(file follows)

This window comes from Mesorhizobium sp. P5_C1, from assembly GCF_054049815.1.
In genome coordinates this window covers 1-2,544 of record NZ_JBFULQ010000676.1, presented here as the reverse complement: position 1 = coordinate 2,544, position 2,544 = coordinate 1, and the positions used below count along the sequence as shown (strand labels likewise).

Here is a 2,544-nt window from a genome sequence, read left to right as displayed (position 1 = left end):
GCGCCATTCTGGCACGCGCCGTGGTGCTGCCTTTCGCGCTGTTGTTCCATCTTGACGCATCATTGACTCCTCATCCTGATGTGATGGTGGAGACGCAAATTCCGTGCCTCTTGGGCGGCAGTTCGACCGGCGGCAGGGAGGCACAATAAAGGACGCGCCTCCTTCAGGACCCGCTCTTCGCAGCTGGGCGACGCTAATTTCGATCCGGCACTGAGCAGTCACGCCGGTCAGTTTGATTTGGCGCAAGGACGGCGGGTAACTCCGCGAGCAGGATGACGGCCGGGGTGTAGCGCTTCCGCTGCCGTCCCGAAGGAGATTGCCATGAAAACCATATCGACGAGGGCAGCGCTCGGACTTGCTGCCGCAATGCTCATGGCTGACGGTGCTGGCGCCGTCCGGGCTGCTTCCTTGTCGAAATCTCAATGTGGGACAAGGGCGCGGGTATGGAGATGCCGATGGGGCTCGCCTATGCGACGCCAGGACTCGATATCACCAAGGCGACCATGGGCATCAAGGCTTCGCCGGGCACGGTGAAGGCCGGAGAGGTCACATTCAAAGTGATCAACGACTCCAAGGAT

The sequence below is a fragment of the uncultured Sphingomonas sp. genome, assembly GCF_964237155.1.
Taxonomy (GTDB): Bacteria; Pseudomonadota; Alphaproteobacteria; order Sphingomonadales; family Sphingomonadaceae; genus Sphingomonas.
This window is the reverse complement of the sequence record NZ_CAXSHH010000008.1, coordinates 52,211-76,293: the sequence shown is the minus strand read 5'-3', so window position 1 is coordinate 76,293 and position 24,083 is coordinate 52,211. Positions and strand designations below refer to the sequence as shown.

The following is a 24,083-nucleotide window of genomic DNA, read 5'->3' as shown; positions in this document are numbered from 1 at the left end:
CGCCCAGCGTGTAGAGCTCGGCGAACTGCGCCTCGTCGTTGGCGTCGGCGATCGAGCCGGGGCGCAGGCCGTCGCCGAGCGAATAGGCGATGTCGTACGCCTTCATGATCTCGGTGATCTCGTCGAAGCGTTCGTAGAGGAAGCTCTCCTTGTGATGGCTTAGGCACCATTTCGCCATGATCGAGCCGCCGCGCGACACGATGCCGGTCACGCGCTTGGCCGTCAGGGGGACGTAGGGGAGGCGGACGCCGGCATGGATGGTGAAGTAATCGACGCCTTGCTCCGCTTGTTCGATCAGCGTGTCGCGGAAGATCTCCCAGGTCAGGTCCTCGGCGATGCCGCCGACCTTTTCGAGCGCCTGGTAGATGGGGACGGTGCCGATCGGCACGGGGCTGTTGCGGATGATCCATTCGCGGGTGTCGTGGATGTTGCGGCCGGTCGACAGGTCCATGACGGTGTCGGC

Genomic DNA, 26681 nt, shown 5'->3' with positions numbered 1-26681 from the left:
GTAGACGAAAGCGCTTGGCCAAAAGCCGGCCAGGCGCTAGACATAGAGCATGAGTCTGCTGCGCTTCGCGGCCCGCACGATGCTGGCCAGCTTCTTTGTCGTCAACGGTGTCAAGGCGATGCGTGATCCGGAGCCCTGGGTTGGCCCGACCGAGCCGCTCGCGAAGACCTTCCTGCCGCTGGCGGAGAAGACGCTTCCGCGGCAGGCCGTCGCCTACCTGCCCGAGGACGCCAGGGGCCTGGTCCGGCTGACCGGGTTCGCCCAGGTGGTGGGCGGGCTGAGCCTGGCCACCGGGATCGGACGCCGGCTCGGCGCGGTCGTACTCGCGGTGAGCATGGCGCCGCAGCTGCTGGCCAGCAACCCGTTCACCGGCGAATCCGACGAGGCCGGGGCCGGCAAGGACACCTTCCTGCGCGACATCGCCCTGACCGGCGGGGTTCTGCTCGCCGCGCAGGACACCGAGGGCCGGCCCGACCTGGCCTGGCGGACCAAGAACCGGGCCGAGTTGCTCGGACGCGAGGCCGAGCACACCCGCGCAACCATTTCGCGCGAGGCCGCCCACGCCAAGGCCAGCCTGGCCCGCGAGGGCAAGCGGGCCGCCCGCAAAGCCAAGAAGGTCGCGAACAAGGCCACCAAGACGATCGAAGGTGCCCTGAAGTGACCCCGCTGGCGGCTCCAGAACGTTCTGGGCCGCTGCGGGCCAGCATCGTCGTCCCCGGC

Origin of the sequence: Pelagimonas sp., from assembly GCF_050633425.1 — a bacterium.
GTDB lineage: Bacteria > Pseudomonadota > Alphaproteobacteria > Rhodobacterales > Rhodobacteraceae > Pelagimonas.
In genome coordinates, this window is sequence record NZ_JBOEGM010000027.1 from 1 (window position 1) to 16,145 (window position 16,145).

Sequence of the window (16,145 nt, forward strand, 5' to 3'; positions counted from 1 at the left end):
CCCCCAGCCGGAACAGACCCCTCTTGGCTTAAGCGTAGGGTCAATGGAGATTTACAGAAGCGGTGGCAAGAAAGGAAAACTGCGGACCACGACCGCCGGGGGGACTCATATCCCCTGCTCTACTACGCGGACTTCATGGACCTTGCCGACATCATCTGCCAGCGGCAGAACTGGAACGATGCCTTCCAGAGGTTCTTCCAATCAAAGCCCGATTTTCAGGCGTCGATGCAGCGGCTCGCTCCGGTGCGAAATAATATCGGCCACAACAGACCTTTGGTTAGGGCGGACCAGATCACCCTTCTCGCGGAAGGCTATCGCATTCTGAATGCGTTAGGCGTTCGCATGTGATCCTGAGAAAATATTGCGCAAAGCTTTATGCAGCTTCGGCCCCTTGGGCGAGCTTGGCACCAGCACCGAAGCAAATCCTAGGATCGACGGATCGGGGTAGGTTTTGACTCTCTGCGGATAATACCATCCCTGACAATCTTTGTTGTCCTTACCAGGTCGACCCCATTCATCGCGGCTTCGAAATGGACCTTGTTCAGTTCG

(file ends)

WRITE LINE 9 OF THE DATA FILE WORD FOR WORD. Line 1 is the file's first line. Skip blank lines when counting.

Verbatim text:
CGCCCAGCGTGTAGAGCTCGGCGAACTGCGCCTCGTCGTTGGCGTCGGCGATCGAGCCGGGGCGCAGGCCGTCGCCGAGCGAATAGGCGATGTCGTACGCCTTCATGATCTCGGTGATCTCGTCGAAGCGTTCGTAGAGGAAGCTCTCCTTGTGATGGCTTAGGCACCATTTCGCCATGATCGAGCCGCCGCGCGACACGATGCCGGTCACGCGCTTGGCCGTCAGGGGGACGTAGGGGAGGCGGACGCCGGCATGGATGGTGAAGTAATCGACGCCTTGCTCCGCTTGTTCGATCAGCGTGTCGCGGAAGATCTCCCAGGTCAGGTCCTCGGCGATGCCGCCGACCTTTTCGAGCGCCTGGTAGATGGGGACGGTGCCGATCGGCACGGGGCTGTTGCGGATGATCCATTCGCGGGTGTCGTGGATGTTGCGGCCGGTCGACAGGTCCATGACGGTGTCGGC